Normally when you identify a plant drawing, you’ll want to start from botanical aspects. You list a number of properties for the leaves, flowers, fruits… Then you try to find the plant that best matches those properties. It’s as scientific as it gets, and it can be convincing. After that, you try to explain any weird, Voynich specific aspects of the plant drawing. This is exactly what D.N. O’Donovan is doing in her analyses of the large plant drawings (“botanical section”).
I can’t do this. You see, I think the plants I’m studying, those on the foldout in the leaf-and-root section, are mostly symbolic. You can’t start from botanical aspects, because those have been warped and distorted beyond recognition. The only way to understand these plants, is to understand the underlying symbolism first. And that’s the problem: interpreting these plants’ symbolic meaning is like interpreting the meaning of cave paintings. You can make some educated guesses, but there’s no way to prove beyond any trace of a doubt what the maker’s intentions were.
I’m not the only one who thinks this. Let me quote D’Imperio again, p.16:
The pages in this section of the manuscript show rows of small, sketchy plants or plant parts, which seem to emphasize one structure – roots or leaves – at the expense of the remainder. They are so abbreviated as to appear almost like mnemonic or shorthand symbols referring to plants already illustrated more fully in other folios, or to plants otherwise familiar to the scribe and his colleagues. A determined effort by several students to relate these sketches to the herbal drawings has not been successful, however.
She knew the plants were “abbreviated” in such a way that one had to know the system of abbreviation before being able to say something sensible about them. She considered two options:
- The system symbolically refers to larger plant drawings in other folios
- The system symbolically refers to plants the author and his audience were already familiar with.
She had the first hypothesis tested by a team of determined students, without success. That leaves us with the second option, the one I defend as well: botanical aspects were treated as secondary because these plants were already known. But this also implies that, even if I get this completely right, the very way these plant drawings have been constructed means that I have to build on subjective foundations. I have to start from an interpretation of a piece of art. All that is needed for someone to tackle anything I say is a mere “I don’t see that in that plant”. And it’s done.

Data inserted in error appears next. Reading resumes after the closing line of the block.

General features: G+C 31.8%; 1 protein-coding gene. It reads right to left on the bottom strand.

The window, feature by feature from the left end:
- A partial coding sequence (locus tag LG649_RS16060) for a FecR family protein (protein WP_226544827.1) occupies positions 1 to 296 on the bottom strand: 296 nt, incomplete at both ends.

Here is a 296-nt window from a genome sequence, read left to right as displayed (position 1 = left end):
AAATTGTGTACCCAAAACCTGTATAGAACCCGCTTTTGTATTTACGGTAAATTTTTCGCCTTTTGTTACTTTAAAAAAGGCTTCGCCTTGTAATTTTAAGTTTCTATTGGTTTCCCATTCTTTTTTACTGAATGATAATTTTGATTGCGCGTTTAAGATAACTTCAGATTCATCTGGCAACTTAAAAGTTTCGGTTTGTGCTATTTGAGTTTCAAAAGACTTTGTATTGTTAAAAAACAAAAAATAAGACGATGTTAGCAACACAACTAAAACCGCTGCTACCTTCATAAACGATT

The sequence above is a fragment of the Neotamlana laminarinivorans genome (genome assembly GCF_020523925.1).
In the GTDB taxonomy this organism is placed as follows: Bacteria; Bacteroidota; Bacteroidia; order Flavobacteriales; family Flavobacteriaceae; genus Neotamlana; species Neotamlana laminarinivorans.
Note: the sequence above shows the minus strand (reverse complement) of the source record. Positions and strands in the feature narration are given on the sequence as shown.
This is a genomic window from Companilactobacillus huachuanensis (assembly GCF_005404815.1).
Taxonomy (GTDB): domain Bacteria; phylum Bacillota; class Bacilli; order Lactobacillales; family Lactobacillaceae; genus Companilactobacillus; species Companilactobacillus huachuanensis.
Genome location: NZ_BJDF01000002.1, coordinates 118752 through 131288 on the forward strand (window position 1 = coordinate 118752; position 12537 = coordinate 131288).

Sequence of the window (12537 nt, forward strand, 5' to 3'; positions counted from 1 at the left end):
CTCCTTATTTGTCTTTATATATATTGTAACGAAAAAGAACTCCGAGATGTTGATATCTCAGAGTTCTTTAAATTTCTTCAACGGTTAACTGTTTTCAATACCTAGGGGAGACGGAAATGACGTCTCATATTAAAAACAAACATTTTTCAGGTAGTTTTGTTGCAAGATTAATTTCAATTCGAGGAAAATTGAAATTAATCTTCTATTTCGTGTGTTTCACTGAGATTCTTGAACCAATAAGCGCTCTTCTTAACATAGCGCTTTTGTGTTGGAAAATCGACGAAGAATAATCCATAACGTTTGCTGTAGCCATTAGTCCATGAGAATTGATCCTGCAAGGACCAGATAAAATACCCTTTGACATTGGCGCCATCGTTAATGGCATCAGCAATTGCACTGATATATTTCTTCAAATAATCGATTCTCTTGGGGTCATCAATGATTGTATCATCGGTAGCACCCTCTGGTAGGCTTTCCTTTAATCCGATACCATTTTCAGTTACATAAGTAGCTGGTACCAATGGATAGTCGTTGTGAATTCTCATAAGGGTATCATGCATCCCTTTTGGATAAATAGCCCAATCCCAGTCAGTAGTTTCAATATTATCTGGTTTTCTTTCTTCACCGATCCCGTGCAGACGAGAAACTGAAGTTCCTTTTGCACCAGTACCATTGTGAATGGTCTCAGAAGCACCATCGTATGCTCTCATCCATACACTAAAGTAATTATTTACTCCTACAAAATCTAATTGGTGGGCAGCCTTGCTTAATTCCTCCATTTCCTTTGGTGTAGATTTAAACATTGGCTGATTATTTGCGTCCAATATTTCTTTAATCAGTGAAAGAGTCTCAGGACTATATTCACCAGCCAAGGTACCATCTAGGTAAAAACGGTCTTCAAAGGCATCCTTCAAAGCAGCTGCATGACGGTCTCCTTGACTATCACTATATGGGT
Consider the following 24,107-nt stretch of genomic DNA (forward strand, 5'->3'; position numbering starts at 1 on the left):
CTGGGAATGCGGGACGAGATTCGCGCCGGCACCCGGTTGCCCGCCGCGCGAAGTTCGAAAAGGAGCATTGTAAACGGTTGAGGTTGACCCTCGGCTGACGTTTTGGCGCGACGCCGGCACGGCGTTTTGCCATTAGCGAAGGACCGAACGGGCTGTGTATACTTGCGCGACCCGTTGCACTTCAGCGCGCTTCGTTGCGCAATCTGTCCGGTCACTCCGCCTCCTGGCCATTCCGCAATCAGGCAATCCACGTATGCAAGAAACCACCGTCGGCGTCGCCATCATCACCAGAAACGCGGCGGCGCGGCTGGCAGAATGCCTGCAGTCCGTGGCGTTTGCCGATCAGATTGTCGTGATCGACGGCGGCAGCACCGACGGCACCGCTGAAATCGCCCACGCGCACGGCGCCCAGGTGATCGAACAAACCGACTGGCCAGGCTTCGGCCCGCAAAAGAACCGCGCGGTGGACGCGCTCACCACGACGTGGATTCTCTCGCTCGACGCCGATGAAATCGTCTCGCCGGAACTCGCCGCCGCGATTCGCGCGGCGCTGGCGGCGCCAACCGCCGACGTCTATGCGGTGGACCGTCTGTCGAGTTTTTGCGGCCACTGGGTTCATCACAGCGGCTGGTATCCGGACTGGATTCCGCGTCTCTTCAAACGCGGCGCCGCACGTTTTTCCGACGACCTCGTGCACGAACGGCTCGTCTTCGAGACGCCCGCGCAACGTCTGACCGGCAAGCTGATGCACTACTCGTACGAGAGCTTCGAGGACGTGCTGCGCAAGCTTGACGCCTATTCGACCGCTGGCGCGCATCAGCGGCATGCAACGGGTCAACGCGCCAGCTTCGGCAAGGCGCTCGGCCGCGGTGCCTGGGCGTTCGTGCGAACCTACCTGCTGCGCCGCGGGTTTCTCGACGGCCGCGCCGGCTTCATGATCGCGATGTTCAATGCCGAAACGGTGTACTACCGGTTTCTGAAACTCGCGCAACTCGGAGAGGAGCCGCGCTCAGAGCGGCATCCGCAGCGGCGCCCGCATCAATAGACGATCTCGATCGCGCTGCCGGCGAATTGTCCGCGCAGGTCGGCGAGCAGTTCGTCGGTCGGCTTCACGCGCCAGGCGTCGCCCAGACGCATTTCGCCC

So my only option is to ask some initial goodwill from my readers, to accept for a moment my cloudy foundations, and inspect the structure I erect on top of them. Then it is still up to the reader whether they accept the whole or not. In this post, I will explain how such a foundation is built. Hopefully some readers will realize that they are not as cloudy as they may seem.
If I explain how I link these plant drawings to mythological scenes, it will hopefully become clear that it’s not based on a mere hunch, a superficial resemblance of roots to gods. For this discussion, I have selected plant C4 (see Findings Table for an overview). Plant C4 is located at the bottom of the foldout, which is damaged and has largely faded. It’s hard to read the label, but the plant is quite visible. That’s what we need for this example, since we’ll only be identifying the mythological scene. Let’s have a look at our candidate:
There. Not much to go on, right? It took me a long time to identify anything about this plant. Mostly I kind of ignored it, because it’s in the worst section of the foldout. But I did note a couple of typical Voynich things, which I kept in the back of my mind:
- The roots of the plant form three distinct bundles (1, 2, 3).
- The leaves are drawn like hands: two leaves on “arms” (a, b).
- The leaves are drawn in a specific position: both pointing to the same side, (a) significantly higher than (b).
- Hand (a) has five fingers, but in between them there is a large, dark spot, as if the hand is holding an object, (d).